A woman quoted in the Dallas News article says that though she used to force a smile in response, and apologize, and feel bad about herself without understanding why, now she “she doesn’t smile on command, even though she’s risking the possibility that the benevolent sexism will turn into something worse — the hostility often reserved for women who refuse to accept gender norms.”
I guess that’s where I am, unwilling to smile on command; it’s certainly where I was yesterday, when I was feeling dismayed by humans and our wanton aggression and destructiveness. And I don’t want to add to the culture’s already high level of resentment, aggression, and anger by rudely rebuffing a probably well-meant (or at least unthinking) attempt at encouragement; but on the other hand, I think I have a right to look and feel the way I do, without being told to change because a stranger is uncomfortable with it.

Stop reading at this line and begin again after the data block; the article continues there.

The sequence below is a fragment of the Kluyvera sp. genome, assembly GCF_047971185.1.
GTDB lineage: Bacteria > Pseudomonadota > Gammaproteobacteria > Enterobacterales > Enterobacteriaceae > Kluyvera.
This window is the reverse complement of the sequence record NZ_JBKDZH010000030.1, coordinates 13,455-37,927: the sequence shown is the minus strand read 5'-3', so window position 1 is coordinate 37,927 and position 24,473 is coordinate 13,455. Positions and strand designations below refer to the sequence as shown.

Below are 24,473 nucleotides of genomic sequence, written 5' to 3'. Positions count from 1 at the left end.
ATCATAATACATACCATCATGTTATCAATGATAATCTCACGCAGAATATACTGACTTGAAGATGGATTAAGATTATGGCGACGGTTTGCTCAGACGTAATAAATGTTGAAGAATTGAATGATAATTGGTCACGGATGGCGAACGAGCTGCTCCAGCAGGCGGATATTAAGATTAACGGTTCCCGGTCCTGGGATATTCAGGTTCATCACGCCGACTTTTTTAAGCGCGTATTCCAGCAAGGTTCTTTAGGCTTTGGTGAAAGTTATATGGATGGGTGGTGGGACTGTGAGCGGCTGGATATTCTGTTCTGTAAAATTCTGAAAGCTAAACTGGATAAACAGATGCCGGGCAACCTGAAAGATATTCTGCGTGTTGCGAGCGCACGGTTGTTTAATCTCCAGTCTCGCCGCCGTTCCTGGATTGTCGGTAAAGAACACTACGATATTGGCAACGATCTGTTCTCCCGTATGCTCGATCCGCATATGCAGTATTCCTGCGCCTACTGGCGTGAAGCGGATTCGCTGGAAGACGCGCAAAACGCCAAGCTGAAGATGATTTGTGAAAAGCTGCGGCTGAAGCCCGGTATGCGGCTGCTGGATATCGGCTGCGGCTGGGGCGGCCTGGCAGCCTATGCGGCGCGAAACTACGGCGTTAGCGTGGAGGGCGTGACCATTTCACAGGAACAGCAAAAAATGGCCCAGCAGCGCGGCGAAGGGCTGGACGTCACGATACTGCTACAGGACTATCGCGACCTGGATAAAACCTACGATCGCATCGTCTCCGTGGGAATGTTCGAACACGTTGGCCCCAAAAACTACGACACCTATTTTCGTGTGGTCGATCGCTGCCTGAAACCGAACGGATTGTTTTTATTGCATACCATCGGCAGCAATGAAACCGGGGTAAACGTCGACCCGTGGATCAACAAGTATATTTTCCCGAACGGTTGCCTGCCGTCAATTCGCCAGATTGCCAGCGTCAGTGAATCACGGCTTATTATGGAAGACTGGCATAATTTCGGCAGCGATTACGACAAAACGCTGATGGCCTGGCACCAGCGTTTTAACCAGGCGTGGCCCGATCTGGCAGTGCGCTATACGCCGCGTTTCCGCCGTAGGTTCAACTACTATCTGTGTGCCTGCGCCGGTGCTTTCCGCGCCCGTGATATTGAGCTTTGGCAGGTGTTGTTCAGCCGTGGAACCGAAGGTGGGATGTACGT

Being told to smile leaves me with no good option here — either I ignore it, probably appearing rude and dismissive; or I react angrily, which will almost surely evoke resentment and retaliation (toward me or a convenient scapegoat); or I smile or make a joke — one woman says “I’m trying to cut down” when men tell her to smile — but that seems to me a capitulation equal to smiling on command, seeking to help him feel comfortable about her demeanor — and in fact her being.
So men (and a few women), please, please stop telling strangers, and even acquaintances and coworkers, to smile. If we’re looking serious, sad, angry, upset, dismayed, or anxious, we probably are, and you’re not going to turn that frown upside down by force or by even by suggestion. If you want us to really smile, give us a reason to do it: do something kind, say something genuinely funny, or just smile at us without expecting repayment in kind. Thanks.